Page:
Tax inspector ‘killed husband then fled to Whitby’

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A TAX inspector killed her husband for a share of their home, then fled to Whitby, the Old Bailey heard today.

Don Banfield, 63, disappeared without trace in 2001, allegedly after being murdered by his wife and daughter.

“When he signed the contract for the sale, he was unwittingly signing his own death warrant,” said Crispin Aylett QC, prosecuting.

Shirley Banfield and daughter Lynette Banfield went on to fraudulently draw his private and state pensions whilst claiming Mr Banfield was still alive, the court heard.

With the proceeds from the sale of the family home in Wealdstone, north-west London, and pension payments, the women benefited by £123,000 over the next eight years.

When a police investigation was re-opened into Mr Banfield’s disappearance in 2009, the women claimed they had seen him the previous Christmas, said Mr Aylett.

Within six months of the disappearance, the two women had moved to Whitby, North Yorkshire, despite having no links there.

“This move has the hallmark of an attempt to distance themselves from anyone asking too many questions about what had happened to Don,” Mr Aylett said.

They had then gone to live in York before moving to Kent in 2005, he said.

They now admit this was a lie and have pleaded guilty to charges of fraud, forgery and conspiracy to pervert justice.

But Shirley, 64, and Lynette, 40, both of Ashford Road, Canterbury, Kent, deny murder.

The court was told that Mr Banfield, who had just retired after 24 years as the manager of William Hill bookmakers in Hampstead, north London, had not been seen since Friday May 11 2001.

Shirley, who now walks with a stick, had been on long-term sick leave from the Inland Revenue and later claimed incapacity benefit to which she was not entitled, on a form which she claimed had entries by her husband.

Mr Aylett said Shirley and Mr Banfield’s son Kevin, 43, told police his mother confessed to him that she had lied to cover up the fraud, but had denied killing him.

In the days leading up to the disappearance, Mr Banfield complained to police, his doctor and old friend Rod McIntosh that “his wife and daughter were trying to kill him”.

But three days later, the day he was last seen, Mr Banfield had asked a police officer not to follow up the complaint.

“He was biding his time. Once the house was sold, he was planning on making a new life for himself on his own with the £60,000 he was expecting from the sale of the house,” said Mr Aylett.

“At the time, Don Banfield was obviously expecting to receive a large amount of money from the sale of the house.

“He also had his pension from William Hill to live on. He had decided to set up a new life for himself on his own.

“Shirley, on the other hand, perhaps faced a rather bleaker future. She was 54 and on the verge of being abandoned without money to re-house both herself and Lynette.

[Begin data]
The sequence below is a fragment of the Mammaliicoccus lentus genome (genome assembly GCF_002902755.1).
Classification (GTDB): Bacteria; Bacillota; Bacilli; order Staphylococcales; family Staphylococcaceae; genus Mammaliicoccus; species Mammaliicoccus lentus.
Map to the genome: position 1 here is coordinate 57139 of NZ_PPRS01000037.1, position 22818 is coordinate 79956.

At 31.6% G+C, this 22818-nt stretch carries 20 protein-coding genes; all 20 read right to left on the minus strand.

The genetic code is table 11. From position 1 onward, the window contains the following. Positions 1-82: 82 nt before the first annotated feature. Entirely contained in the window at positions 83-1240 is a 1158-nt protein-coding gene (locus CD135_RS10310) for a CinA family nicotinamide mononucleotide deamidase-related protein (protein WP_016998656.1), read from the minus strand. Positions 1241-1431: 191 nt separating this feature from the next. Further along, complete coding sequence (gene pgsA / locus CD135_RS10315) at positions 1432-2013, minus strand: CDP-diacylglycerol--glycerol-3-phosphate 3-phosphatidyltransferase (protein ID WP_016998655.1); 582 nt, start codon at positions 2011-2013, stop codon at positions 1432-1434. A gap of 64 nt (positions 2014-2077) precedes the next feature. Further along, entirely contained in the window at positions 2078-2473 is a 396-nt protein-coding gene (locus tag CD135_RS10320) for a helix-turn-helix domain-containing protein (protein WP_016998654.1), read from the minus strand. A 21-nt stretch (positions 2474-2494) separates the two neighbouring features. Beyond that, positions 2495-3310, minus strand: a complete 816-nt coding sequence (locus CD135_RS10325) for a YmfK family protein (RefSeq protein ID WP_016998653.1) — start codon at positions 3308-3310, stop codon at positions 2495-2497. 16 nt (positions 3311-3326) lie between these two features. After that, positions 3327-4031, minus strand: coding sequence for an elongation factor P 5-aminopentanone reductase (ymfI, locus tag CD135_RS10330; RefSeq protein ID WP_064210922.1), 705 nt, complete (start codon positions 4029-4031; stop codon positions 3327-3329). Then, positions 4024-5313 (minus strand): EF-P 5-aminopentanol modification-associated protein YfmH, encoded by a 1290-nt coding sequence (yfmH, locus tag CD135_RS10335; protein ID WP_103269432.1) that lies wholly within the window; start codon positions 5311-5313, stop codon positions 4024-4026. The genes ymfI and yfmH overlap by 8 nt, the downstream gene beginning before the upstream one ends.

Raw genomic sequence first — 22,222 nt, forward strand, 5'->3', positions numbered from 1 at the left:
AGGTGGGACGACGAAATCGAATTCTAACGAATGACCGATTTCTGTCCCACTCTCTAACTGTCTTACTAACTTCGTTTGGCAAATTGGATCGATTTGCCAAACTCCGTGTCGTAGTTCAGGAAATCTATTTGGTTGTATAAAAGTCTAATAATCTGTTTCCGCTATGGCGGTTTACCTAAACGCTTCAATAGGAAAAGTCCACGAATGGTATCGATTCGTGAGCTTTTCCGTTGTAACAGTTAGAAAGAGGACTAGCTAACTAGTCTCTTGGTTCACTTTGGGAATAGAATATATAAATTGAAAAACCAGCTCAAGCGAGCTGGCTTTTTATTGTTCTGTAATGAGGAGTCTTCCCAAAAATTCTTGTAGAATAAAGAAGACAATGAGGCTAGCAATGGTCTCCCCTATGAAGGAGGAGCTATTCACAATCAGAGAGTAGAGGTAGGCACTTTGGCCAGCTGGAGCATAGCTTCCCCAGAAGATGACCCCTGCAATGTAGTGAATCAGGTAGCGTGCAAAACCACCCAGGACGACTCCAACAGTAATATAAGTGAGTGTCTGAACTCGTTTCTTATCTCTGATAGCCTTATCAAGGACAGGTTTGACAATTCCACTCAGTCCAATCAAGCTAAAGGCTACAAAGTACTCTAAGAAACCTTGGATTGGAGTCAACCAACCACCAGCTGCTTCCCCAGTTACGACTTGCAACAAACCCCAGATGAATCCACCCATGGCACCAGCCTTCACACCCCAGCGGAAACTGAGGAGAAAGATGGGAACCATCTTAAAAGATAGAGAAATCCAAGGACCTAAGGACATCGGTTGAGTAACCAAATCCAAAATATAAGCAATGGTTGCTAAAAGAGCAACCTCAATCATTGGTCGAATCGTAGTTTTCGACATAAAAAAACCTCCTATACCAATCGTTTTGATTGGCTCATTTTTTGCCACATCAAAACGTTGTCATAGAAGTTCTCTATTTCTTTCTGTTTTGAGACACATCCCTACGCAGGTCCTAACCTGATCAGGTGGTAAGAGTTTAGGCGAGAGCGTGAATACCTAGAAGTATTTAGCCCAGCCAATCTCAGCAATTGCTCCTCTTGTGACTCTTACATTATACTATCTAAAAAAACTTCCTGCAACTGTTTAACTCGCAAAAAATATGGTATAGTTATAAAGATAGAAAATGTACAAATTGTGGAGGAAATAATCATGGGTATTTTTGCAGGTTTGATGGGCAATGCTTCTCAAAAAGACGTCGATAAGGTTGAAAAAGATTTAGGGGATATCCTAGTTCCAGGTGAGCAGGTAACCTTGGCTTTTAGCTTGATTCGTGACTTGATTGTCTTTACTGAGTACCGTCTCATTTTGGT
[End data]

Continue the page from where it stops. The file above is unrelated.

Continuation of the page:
“Without Don’s pension, or only a share of it, they would have less money to live on than before.

“This must have caused the tension in the household to make Don Banfield fear for his own safety.”

Within days of him being last seen by the police, the women had begun helping themselves to his pension, and within weeks to his share of the proceeds from the sale of the house.

“They can only have done so in the certain knowledge that he would not be coming back to expose them,” added Mr Aylett.

His friend Mr McIntosh reported Mr Banfield missing to police on May 19 2001.

An officer went to the house in Locket Road and was told by Lynette that she had seen him in the bathroom on Sunday May 13. Shirley claimed he had left without saying where he was going.

“In other words, he just disappeared, vanished from their lives,” said Mr Aylett.

“They told the officer that he often disappeared for long periods of time, they said they were not worried about him. The officer accepted what he was told.”

Things began to unravel in 2008 when William Hill stopped paying the pension, followed by the state pension being halted the year after.

When police re-opened the case in 2009, Shirley allegedly told them she believed Mr Banfield had gone back to Trinidad, where he was born.

The day before he disappeared, Mr Banfield told his doctor that, a fortnight earlier, he had woken in the middle of the night to find he had been handcuffed behind his back.

He said his wife had been trying to tie down his legs and put a plastic bag over his head, but he managed to get up.

He told a policeman the following morning that he thought he had been struck on the back of the head.

“At first, he thought that he must have been dreaming. However, when he touched the back of his head, it had felt sore,” said Mr Aylett.

He said two weeks later, he woke to find his daughter squirting furniture polish into his eyes. Shirley had then confronted him with a knife.

Mr Banfield had also been concerned about the food which his wife cooked for him, fearing she might have been trying to poison him.

But he did not want police to do anything because he could not risk Shirley knowing he had contacted officers, said Mr Aylett.